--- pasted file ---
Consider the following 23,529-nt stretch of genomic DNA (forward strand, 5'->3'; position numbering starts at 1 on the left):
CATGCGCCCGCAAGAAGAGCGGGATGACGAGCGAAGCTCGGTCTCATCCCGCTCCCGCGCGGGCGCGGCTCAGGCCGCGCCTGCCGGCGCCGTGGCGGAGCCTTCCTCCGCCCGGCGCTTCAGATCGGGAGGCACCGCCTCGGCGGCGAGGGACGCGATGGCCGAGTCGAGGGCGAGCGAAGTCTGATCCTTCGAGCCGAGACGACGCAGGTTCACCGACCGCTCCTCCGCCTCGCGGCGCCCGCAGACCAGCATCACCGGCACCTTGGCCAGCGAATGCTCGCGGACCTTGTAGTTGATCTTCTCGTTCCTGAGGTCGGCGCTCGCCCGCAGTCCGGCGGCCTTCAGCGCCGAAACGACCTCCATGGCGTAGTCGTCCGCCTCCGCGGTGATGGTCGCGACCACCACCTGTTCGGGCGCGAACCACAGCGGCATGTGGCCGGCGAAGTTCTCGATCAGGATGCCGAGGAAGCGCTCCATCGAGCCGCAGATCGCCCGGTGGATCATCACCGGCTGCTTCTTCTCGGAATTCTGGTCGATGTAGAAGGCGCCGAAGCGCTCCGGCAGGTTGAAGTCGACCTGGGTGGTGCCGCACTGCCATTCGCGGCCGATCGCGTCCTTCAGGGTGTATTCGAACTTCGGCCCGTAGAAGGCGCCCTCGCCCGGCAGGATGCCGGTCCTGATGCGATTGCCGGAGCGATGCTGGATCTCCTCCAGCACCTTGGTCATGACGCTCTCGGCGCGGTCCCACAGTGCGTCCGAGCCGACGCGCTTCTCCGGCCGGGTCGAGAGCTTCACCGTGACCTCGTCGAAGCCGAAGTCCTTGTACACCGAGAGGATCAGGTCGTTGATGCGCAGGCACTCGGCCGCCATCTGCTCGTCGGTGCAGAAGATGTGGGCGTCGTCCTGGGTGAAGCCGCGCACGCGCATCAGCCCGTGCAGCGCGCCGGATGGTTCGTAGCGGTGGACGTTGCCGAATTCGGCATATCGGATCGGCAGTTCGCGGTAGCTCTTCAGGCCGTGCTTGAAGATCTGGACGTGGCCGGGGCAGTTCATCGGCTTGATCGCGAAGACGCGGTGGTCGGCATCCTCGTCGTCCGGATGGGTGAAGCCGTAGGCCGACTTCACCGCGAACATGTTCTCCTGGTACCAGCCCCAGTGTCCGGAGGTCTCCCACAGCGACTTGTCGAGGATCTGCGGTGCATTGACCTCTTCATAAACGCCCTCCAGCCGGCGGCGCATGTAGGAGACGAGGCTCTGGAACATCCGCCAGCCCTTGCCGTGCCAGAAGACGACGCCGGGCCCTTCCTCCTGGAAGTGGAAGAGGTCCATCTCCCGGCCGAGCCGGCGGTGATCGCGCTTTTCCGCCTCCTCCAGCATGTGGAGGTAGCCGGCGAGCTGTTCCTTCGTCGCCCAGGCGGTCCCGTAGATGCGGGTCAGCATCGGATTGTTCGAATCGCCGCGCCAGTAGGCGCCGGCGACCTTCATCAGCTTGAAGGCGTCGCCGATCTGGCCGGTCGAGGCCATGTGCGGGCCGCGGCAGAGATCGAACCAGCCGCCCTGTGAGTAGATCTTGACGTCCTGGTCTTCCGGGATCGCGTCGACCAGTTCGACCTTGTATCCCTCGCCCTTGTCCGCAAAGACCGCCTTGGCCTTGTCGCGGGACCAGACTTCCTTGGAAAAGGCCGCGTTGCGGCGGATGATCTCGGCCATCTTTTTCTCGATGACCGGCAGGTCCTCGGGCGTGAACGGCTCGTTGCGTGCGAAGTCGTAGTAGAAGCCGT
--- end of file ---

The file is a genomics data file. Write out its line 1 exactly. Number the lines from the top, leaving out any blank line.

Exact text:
Consider the following 23,529-nt stretch of genomic DNA (forward strand, 5'->3'; position numbering starts at 1 on the left):